Both these government facilities currently occupy central locations in the city. Their shifting to remote locations has prompted fears that Adani will acquire this prime real estate with the connivance of the government.

The shifting of the court complex has led to protests by the Godda lawyers’ association, and a letter to the Chief Minister urges that the decision be reconsidered.

‘It is only because lawyers’ interests are being affected by the shift that the lawyers’ association has protested,’ says Ahmed. ‘Lawyers are afraid of going to a remote location for court. What if something happens? The area where the court is being shifted to is considered dangerous.’

When AdaniWatch visited Godda in 2020, it was noticed that barricades donated to the local police force by the Adani Group bore the company’s name. In the time since, the Group’s penetration of the local community has become far more pervasive.

Part of the town of Godda, where it is feared the Adani Group will acquire prime real estate vacated by the state government. Image Geoff Law

In April 2022, the Adani Foundation (headed by Gautam Adani’s wife, Priti) signed a Memorandum of Understanding with the Jharkhand government to support the establishment of a women’s Industrial Training Institute in Godda. Earlier, in January 2022, the Adani Foundation received a government award for e-governance along with the Godda district administration for an online learning platform for school-children launched during the Covid-19 pandemic. The platform was part of a wider project for children’s education that the Adani Foundation has launched in Godda named Gyanodaya (which translates to Enlightenment).

Dr Priti G. Adani, the wife of Gautam, visits the Godda construction site in 2021. She is the Chairperson of the Adani Foundation, which is very active in the Godda area. At least one of the Foundation's projects is controversial.

A more controversial intervention that forms a part of the Gyanodaya project is the Adani Foundation’s support for a program for the education of tribal children. The program is named Ekal Vidyalaya (‘Single School’ or single-teacher school). A handout by the Adani Foundation says that it has supported Ekal Vidyalayas in 120 schools in far-flung tribal villages in the Godda district.

These schools are alleged to be an initiative of an infamous right-wing Hindu-nationalist organisation, the Rashtriya Swayamsevak Sangh (RSS). The man who murdered Mahatma Gandhi in 1948 was a member of the group.

The education program being supported by the Adani Foundation has been described as a vehicle to spread the RSS’s Hindutva (Hindu-ness) ideology. India’s ruling BJP, of which Prime Minister Narendra Modi (to whom Gautam Adani is reported to be close) is a member, is typically described as the political arm of the RSS, which has been described as inspired by and comparable to a fascist organisation.

The Adani Foundation is ubiquitous in Godda. Image Geoff Law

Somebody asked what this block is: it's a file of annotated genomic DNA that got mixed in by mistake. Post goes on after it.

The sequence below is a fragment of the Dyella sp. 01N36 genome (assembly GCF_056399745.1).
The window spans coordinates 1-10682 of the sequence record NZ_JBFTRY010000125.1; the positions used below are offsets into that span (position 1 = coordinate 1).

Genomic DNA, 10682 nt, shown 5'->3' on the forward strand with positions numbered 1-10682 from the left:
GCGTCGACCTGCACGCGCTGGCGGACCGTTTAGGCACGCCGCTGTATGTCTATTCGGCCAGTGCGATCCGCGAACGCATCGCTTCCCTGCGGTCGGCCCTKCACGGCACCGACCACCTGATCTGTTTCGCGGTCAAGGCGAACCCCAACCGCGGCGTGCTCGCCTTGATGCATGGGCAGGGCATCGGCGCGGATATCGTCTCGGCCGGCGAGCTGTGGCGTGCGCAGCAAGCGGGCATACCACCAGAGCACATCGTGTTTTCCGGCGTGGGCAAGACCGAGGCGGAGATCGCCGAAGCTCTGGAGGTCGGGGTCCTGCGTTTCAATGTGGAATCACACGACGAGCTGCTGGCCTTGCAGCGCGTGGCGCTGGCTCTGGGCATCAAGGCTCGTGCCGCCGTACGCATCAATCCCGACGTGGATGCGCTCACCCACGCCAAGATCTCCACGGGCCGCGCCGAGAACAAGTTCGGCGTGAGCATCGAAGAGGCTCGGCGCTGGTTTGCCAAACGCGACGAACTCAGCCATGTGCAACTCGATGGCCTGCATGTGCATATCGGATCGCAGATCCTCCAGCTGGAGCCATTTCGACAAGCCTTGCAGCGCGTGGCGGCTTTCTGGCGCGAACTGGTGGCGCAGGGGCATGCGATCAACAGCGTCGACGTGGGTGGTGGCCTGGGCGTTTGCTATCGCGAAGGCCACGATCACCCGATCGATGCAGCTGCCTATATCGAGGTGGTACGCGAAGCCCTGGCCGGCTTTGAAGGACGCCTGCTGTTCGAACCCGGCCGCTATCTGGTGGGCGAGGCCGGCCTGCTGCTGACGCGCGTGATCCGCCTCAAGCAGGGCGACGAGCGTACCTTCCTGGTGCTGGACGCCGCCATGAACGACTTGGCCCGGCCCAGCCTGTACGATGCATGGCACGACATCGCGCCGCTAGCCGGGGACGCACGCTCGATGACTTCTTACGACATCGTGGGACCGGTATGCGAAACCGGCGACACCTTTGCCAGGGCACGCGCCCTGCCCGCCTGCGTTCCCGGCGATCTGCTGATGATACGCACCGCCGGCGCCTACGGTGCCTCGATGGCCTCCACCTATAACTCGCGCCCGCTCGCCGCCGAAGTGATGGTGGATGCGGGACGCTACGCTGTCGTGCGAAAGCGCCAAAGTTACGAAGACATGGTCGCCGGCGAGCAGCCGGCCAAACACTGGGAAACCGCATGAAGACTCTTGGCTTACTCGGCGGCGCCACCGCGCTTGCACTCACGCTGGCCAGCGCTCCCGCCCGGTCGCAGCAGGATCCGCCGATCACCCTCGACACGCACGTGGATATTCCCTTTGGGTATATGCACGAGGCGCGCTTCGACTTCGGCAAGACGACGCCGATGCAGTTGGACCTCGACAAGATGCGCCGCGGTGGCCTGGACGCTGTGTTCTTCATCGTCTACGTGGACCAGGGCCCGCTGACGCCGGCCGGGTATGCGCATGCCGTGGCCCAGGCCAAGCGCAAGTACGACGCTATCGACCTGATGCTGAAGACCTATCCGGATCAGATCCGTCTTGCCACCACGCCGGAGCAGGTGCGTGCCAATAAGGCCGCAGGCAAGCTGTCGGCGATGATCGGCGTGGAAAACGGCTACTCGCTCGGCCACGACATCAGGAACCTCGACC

The Caravan report has described Ekal Vidyalayas as ‘informal one-teacher schools where primary-school children are provided free coaching in the regular school syllabus and additionally given lessons in moral values, Hindu traditions, history of Hindu kings, yoga, the importance of the cow and bhajans, among other things.’

Notably, Adivasis do not consider themselves Hindus and have been agitating for recognition as a separate religious group by India’s census. They are, however, considered Hindu by the RSS.

The Adani Group’s support for foisting Hinduism on non-Hindu Adivasis is a theme on which AdaniWatch reported in 2020. In the Hasdeo forest region of the neighbouring state of Chhattisgarh, Adivasi people complained of the foisting of Hindusim on the community through Adani-sponsored events. The Adani Group operates a coal mine there and is attempting to develop several others.

Subhash Hembram, an Adivasi activist from Godda district who has worked closely with people opposing the acquisition of their land for Adani’s power station, reacted strongly when asked about Adani’s support for the Hindutva agenda in Godda.

Subhash Hembram, who works closely with Adivasi people whose land has been acquired for Adani's coal-power plant near Godda. Image: author

‘Adivasis are not Hindus,’ he said. ‘We worship nature and our ancestors. We do not worship gods and goddesses.’

‘In addition, we Adivasis have our own traditions of political governance which have been recognised in the 5th Schedule of the Indian Constitution and by the Legislature through the Santhal Parganas Tenancy Act.’

‘We are aware of these efforts to spread the Hindutva ideology in this area and turn Adivasis towards Hinduism,’ Hembram added. ‘Our alliance of activists is working towards proper implementation of the constitutional and legislative provisions for Adivasi self-rule.

‘Once we are able to put in place our Adivasi forms of governance, then we will respond to these efforts to foist Hinduism upon us, be it by the Adani Group or by RSS or anyone else.’

The author is an independent journalist.